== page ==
Germany can’t rule out temporary supply bottlenecks and price increases when a ban on imports of Russian crude starts next month.
The situation could be comparable to this summer when low water levels on the Rhine disrupted transportation of energy commodities and other goods, the Economy Ministry wrote in an answer to questions from the conservative CDU/CSU parliamentary group.
Germany, which has been particularly hard hit by the standoff with the Kremlin because of its reliance on Russian gas and oil, will join other countries in stopping imports of crude by pipeline from Dec. 5. That follows the earlier imposition of sanctions on deliveries of crude by sea, after Russia invaded Ukraine.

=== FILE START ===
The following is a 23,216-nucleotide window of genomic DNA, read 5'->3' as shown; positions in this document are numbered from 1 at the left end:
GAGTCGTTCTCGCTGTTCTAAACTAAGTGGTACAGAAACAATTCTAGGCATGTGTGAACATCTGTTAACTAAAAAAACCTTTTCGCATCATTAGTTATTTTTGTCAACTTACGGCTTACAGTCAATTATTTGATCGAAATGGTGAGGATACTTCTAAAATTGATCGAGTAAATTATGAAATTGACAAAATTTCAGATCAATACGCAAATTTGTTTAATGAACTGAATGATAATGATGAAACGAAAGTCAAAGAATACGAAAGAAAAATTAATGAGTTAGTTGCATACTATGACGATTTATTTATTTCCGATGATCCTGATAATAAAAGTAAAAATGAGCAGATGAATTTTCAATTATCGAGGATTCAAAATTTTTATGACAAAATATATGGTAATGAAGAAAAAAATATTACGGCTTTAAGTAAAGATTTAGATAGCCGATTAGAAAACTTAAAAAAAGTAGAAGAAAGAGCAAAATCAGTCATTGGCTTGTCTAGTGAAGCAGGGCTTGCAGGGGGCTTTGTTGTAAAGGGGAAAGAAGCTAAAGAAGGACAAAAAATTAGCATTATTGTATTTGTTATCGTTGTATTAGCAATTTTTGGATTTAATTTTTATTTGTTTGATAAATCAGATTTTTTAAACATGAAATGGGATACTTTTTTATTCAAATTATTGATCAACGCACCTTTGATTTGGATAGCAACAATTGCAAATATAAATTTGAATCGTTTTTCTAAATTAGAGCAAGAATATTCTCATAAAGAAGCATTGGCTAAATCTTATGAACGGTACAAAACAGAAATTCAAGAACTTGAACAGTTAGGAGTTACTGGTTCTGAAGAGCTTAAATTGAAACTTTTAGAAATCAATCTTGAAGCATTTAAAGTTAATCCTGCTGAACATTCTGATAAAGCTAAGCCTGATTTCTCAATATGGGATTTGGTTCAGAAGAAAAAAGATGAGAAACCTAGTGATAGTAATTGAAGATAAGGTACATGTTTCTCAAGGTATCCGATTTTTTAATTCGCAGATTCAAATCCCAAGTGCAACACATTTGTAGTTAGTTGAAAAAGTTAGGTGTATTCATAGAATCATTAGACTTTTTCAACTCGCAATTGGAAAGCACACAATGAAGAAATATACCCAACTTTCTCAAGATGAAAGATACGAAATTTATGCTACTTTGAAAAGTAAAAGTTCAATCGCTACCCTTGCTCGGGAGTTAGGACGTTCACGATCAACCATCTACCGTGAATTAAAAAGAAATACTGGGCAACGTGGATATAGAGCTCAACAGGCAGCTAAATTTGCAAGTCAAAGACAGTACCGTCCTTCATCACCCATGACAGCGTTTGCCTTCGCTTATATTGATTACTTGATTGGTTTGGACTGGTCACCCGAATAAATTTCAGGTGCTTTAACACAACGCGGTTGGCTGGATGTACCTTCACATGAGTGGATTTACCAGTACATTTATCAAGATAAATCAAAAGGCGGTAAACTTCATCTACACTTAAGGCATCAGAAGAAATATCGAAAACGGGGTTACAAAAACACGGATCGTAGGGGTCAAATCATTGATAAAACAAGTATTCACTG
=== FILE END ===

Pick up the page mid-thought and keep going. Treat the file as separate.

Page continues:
For the PCK Schwedt and TRM Leuna refineries, which are fed by the Druzbha pipeline, substituting other supplies could be “challenging but manageable,” the ministry said, adding that transportation costs would increase. Benchmark Brent is currently trading at an average of $20 a barrel above Russia’s Urals crude.
The government has ordered both companies to maximize their stocks. It’s also in talks with the Polish government to find a long-term solution for the PCK Schwedt refinery, which has already seen a decline in Russian oil deliveries after Germany seized the local unit of Rosneft PJSC in September.
Several companies have shown interest in taking a stake in Schwedt — which supplies Berlin and much of eastern Germany with fuel — according to the Economy Ministry document. The government said it has also commissioned the Prognos AG consultancy to investigate options in case oil delivery is cut.